Discrimination Suits Are Not Allowed Under Federal Carrier Law, Court Rules
By Dave Reynolds, Inclusion Daily Express
November 4, 2002
ATLANTA, GEORGIA--A federal appeals court has determined that people with disabilities cannot sue airlines for discrimination under the 1986 Air Carrier Access Act (ACAA) -- a federal law designed to protect against discrimination.
In the past, three different federal circuits had allowed such lawsuits under the ACAA, but last week the 11th Circuit Court of Appeals said two Supreme Court decisions last year restricted the rights of individuals to sue in order to enforce federal laws. The Court said that citizens must use the current means available to enforce federal laws. When it comes to airlines, individuals may only file complaints with the U.S. Department of Transportation.
The case involved Delta Air Lines and Cynthia Love, a polio survivor from Montgomery, Alabama who uses a wheelchair. On a 1998 flight to Colorado Springs, Love became ill and tried to reach the lavatory. Love said that the passenger plane did not have an accessible call button to page a flight attendant nor did it have attendants trained to help her. As a result, Love's son had to help her to the restroom, which was too small for her and did not allow her privacy.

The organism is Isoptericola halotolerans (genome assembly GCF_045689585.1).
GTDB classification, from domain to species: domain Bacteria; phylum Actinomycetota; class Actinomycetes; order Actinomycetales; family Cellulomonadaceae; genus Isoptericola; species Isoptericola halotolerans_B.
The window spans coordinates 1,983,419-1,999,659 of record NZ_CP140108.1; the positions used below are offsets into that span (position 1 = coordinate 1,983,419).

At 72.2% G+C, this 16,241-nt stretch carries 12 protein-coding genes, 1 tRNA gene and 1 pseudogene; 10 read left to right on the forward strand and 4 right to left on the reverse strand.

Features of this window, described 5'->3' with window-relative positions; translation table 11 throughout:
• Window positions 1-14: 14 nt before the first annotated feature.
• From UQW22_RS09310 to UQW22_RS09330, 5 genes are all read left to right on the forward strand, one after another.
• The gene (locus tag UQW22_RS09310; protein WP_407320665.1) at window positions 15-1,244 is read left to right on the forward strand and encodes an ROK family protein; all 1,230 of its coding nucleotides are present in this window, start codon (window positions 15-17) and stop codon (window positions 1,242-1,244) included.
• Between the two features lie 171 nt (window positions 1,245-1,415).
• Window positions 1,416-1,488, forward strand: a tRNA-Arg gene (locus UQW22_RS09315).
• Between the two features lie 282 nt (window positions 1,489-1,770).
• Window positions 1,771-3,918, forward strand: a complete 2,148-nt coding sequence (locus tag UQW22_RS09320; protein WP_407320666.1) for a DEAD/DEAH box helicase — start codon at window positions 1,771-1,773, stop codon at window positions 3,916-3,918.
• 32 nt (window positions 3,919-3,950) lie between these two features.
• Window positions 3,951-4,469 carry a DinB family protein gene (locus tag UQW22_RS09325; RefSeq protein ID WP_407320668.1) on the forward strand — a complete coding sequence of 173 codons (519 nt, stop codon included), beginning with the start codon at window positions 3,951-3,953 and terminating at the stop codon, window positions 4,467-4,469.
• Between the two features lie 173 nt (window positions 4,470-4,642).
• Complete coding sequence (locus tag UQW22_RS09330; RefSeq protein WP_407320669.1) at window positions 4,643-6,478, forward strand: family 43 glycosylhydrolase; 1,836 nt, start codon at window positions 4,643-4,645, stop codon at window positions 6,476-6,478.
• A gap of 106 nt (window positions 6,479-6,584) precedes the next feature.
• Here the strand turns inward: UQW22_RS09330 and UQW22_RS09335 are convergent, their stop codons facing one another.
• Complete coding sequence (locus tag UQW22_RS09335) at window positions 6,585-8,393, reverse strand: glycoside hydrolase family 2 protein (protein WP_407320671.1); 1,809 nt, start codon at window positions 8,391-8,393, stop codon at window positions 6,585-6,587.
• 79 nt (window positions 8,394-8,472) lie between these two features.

Love filed suit under the 1991 Americans with Disabilities Act and the ACAA. A lower court ruled that the ADA did not cover airlines, but allowed several of her counts to move forward. The 11th Circuit reversed those portions Thursday and sent the case back to the Alabama court with instructions to dismiss Love's case.
The Department of Transportation has the power to stop discriminatory actions and to fine airlines. It does not, however, have the ability to compensate passengers who claim they have faced discrimination.
"Where does that leave people with disabilities?" asked Sheila Bedi, the lawyer from Georgetown University's Institute for Public Representation who handled the appeal. "With little or no protection."